The Clios continue to approach this Friday afternoon, and when the staff learn that the meeting with Life cereal executives has been postponed because of bad weather, they bust out the booze to tide them over before the ceremony. Peggy clearly wishes she could attend, but Pete says he only got four tickets — though one is going to Joan, who will be there to charm potential customers. Peggy says she has work to do and returns to the creative office, where Stan is impressing secretaries with his video reels of Ku Klux Klan rallies in Alabama. (Did anything not depressing happen in Alabama in the 1960s?) She mocks the girls for falling for his pretension and tries to get him to work on Vicks. He needs inspiration, he says, which is her job to first deliver. Stan sees her as repressed and afraid of her body, which doesn’t seem relevant considering the product is cough drops, but OK. Peggy still hates him. Later, as they are working, Peggy grumbles about not receiving recognition for her contributions to the Glo-Coat ad. “I was clapping” when the award nominations were announced for Don, she said, “and he thought I was clapping for him.” “Who claps for themselves?” Stan retorts, before calling her “Toots” and telling her to take down his ideas for Vicks. “Why don’t you write down my ideas?” she asks.
Meanwhile, Don, Roger, Pete and Joan are at the Waldorf-Astoria for the Clios, where they run into Ted Chaough (Kevin Rahm), of Cutler Gleason and Chaough, whom they crushed in a recent competition for the Honda motorcycle campaign. Chaough tries to get a few barbs in, coming across as almost petulant in his inferiority issues, but Don and Roger, still drinking, brush him off. Pete and Joan run into Ken Cosgrove and a client of his, who remarks that he’s heard “the old team’s getting back together.” Kenny tells him that the plans aren’t final, leaving a confused Pete to wonder if SCDP is merging with Ken’s company. He tries to ask Don about it at the table, but Don is in no mood to talk. The ceremony is starting, getting off to a rollicking start with a no-longer-sober Duck Phillips (Mark Moses) heckling the emcee and being escorted from the banquet hall. “God, I miss working with that guy,” Roger says. “I feel like I’ve already won,” Don adds. He does win for the Glo-Coat ad, and the look on his face as he rushes to the stage to accept the award is reminiscent of the look he had in the fur store that day meeting Roger — full of hope. He brings the statue back to the SCDP table, where an agency secretary appears to tell them the Life executives have made it to town after all and are at the office. Pete wants to reschedule, but Don, in his booze haze of glory, insists they run back for the presentation.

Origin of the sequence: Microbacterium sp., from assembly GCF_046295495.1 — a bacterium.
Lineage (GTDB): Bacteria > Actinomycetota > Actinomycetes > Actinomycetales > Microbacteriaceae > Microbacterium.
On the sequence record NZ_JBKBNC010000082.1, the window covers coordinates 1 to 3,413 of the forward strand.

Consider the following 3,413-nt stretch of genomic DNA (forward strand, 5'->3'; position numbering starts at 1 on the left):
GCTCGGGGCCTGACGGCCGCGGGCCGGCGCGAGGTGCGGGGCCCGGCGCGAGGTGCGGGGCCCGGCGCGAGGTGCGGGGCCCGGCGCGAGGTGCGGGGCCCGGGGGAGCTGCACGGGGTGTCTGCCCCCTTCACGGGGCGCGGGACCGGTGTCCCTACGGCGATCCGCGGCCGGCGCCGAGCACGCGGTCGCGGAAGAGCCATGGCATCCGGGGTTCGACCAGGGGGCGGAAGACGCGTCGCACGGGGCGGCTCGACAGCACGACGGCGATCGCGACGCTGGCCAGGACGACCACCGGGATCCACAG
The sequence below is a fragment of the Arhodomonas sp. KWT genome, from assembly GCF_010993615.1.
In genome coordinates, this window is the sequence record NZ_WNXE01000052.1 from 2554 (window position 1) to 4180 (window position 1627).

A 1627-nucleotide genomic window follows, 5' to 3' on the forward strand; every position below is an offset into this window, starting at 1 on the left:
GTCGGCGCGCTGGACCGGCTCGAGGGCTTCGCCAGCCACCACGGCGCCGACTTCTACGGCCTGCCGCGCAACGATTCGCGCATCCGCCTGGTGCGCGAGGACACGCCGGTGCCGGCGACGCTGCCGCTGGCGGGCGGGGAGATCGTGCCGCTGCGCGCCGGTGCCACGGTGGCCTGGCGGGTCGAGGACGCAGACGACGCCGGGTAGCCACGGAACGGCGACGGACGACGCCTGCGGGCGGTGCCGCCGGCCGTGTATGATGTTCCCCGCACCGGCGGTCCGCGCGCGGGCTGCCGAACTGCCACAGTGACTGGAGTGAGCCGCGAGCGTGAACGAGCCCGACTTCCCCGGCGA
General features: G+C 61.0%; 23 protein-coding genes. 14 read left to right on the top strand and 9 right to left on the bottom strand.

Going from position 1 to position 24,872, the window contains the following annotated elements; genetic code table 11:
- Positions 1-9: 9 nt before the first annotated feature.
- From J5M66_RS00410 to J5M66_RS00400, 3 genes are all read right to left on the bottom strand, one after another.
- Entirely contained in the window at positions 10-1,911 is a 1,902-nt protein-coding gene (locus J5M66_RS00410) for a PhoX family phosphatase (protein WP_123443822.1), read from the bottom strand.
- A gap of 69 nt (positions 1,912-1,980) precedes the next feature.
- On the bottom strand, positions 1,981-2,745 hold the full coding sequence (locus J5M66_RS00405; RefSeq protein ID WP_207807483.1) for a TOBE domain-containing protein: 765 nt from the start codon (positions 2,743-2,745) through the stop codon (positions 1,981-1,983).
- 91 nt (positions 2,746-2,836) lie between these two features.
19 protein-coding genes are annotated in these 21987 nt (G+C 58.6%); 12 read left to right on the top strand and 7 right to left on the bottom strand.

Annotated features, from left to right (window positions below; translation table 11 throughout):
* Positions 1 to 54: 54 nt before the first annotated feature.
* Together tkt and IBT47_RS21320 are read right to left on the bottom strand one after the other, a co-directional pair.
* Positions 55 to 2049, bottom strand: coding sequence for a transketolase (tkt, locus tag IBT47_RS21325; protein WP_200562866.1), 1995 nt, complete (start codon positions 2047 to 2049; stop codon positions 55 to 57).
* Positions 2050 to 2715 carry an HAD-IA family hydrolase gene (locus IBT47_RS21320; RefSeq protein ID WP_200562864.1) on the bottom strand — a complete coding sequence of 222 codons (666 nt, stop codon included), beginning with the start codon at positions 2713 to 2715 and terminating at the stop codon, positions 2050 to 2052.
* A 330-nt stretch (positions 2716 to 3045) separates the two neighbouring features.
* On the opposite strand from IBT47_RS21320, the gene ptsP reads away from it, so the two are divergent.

Now full-on tipsy, Don presents his Life campaign, talking about nostalgia and how one can make life more fun. “Eat Life by the Bowlful” is his pitch, featuring a kid with an oversized bowl of cereal and spoon, but the Life reps worry that not every customer would appreciate the irony of the ad. Don then begins to rapidly list other slogan ideas, most of which are terrible: “Life is just a bowl of life cereal,” “Life is sweet,” Enjoy the rest of your Life … cereal.” And then: “Life, the cure for the common breakfast.” The Life guys love it, and Don and Pete are happy, but Peggy realizes that it’s a take-off of Danny’s slogan he had shown them only hours before. She tries to tell this to Don as he and the awards crew heads back to the ceremony, but he quickly asks her how the Vicks progress is coming and yells to his secretary, Ms. Blankenship, to book a hotel room for Peggy and Stan for the weekend so they can focus on the campaign. Blankenship doesn’t believe Peggy when she tells her Don was only joking about the room; that, and she doesn’t have the energy to track him down to clarify. Peggy then tries to talk to Pete, but he quickly tells her he doesn’t have time and goes to see Lane. Pete wants to know if SCDP is merging with Ken’s company, but it turns out Ken has expressed interest in moving to the agency and bringing select clients with him. Pete is rightfully upset, having been beat out for the head of accounts position by Ken back at the old Sterling Cooper (and under Lane’s watch), and Lane apologizes for not discussing the situation with him. “You never liked me, you picked him over me,” Pete says, and Lane tells him that if his “tantrum” has subsided by Monday, he’s free to have lunch with him and Ken. “Roger Sterling is a child, and frankly we can’t have you pulling the cart all by yourself,” Lane says, adding that personally, he’s always been fond of Pete.